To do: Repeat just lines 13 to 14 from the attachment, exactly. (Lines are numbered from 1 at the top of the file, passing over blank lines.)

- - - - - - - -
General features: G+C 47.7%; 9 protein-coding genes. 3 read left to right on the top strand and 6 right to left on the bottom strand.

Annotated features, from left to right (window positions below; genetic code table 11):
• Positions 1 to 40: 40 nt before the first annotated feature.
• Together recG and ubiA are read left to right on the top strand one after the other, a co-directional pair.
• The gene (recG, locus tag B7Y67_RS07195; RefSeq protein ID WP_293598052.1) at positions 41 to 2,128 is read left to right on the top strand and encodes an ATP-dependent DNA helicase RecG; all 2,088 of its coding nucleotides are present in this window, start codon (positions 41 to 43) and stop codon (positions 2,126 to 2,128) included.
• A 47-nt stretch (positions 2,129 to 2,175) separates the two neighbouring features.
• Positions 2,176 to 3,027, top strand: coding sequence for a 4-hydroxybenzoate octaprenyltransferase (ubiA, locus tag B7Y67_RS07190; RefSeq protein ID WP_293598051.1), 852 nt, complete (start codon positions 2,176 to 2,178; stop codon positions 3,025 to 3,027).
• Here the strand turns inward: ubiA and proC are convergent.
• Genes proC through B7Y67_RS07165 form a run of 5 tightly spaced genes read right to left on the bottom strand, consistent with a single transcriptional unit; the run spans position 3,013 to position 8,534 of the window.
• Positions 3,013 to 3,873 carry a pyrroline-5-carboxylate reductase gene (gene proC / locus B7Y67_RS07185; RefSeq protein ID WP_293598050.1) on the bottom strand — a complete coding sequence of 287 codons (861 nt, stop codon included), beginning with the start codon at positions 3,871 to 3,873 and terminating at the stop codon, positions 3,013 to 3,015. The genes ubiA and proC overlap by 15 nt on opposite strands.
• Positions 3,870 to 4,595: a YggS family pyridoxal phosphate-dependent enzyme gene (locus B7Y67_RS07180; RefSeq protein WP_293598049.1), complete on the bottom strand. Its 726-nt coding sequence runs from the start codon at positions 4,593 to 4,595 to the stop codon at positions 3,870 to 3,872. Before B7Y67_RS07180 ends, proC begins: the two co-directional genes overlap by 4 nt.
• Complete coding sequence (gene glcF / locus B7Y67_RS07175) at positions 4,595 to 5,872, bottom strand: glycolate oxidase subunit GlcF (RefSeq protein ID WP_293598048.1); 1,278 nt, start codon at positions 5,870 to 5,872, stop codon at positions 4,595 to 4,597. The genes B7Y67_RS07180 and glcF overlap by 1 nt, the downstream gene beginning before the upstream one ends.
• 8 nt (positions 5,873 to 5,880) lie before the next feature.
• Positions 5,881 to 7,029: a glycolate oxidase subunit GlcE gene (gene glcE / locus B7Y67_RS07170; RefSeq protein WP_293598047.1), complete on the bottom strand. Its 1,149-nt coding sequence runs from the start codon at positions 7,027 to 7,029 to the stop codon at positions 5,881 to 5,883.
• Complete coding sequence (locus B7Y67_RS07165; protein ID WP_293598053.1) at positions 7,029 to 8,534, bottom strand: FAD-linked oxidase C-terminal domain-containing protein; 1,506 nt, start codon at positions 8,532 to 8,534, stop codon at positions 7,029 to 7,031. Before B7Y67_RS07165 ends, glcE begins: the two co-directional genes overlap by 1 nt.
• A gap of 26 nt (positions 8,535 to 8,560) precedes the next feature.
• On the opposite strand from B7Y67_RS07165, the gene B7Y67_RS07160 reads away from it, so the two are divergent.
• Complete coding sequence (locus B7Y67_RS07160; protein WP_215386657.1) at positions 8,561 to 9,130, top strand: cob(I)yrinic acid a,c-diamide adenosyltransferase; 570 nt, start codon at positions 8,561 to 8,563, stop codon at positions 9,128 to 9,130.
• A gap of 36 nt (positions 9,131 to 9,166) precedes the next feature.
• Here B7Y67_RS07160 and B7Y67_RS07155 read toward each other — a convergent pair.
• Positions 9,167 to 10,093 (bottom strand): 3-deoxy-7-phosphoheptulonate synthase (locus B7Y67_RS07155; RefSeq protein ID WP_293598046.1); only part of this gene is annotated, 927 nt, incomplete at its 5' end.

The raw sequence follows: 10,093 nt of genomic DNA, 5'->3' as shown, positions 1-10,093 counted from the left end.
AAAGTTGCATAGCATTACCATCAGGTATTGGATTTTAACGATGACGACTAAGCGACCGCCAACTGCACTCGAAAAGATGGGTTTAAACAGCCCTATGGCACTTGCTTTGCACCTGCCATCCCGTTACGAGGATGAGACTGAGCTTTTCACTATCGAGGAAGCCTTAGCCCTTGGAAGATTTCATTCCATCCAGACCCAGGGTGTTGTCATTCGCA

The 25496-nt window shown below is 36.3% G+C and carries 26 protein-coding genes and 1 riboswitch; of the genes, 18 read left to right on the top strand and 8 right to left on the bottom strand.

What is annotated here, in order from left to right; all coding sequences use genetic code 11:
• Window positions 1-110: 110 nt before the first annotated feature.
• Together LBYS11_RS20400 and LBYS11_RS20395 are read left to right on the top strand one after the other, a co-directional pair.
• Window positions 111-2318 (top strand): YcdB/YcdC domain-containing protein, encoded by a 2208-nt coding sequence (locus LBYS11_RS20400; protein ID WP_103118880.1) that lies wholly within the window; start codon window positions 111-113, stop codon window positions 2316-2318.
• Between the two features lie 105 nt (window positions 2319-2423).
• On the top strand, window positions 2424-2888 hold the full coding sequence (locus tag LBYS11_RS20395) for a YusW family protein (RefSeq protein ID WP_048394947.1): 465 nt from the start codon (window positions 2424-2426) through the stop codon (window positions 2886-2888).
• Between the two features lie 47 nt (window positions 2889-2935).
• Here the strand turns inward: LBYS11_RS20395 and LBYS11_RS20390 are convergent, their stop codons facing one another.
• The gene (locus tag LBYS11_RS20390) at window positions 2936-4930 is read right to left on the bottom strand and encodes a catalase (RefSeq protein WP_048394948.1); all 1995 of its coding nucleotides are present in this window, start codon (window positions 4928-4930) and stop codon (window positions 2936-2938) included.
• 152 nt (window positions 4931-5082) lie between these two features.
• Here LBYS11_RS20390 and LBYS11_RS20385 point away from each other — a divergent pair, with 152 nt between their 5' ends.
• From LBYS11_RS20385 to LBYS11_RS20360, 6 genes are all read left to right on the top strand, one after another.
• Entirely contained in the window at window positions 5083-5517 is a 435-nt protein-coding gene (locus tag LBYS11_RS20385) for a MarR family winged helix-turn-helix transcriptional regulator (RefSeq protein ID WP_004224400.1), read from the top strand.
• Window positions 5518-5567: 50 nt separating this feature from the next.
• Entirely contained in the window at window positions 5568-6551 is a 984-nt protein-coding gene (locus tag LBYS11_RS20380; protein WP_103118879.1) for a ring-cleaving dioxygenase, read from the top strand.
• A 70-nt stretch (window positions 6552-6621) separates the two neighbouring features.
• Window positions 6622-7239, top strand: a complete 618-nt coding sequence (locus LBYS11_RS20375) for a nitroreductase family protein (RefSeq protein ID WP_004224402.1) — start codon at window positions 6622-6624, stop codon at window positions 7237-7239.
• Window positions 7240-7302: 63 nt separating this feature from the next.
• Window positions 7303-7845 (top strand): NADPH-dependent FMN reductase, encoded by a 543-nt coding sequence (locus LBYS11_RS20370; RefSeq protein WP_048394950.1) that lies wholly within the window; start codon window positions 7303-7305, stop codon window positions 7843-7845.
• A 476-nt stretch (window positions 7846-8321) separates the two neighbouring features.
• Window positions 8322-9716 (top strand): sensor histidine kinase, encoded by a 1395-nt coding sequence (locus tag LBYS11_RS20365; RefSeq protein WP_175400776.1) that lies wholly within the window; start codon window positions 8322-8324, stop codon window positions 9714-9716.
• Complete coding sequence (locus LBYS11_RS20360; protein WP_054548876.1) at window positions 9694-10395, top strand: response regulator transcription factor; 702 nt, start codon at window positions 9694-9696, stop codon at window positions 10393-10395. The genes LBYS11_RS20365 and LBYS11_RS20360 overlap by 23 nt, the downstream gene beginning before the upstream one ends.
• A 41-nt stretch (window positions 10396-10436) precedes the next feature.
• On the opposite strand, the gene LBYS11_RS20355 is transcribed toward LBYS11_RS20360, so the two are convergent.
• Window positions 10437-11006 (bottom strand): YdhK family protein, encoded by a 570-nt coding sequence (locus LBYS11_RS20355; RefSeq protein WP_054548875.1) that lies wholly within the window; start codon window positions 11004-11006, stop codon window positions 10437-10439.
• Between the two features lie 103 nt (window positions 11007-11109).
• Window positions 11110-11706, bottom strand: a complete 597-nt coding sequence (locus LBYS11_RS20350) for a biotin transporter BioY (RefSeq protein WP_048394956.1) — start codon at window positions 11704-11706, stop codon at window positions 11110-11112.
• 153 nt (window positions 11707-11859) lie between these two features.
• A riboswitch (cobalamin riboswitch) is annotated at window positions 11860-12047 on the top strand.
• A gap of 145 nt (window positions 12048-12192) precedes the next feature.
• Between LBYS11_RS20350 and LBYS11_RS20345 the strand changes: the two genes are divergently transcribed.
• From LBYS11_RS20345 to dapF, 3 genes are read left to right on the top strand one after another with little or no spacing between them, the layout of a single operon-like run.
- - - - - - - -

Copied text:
• 8 nt (positions 5,873 to 5,880) lie before the next feature.
• Positions 5,881 to 7,029: a glycolate oxidase subunit GlcE gene (gene glcE / locus B7Y67_RS07170; RefSeq protein WP_293598047.1), complete on the bottom strand. Its 1,149-nt coding sequence runs from the start codon at positions 7,027 to 7,029 to the stop codon at positions 5,881 to 5,883.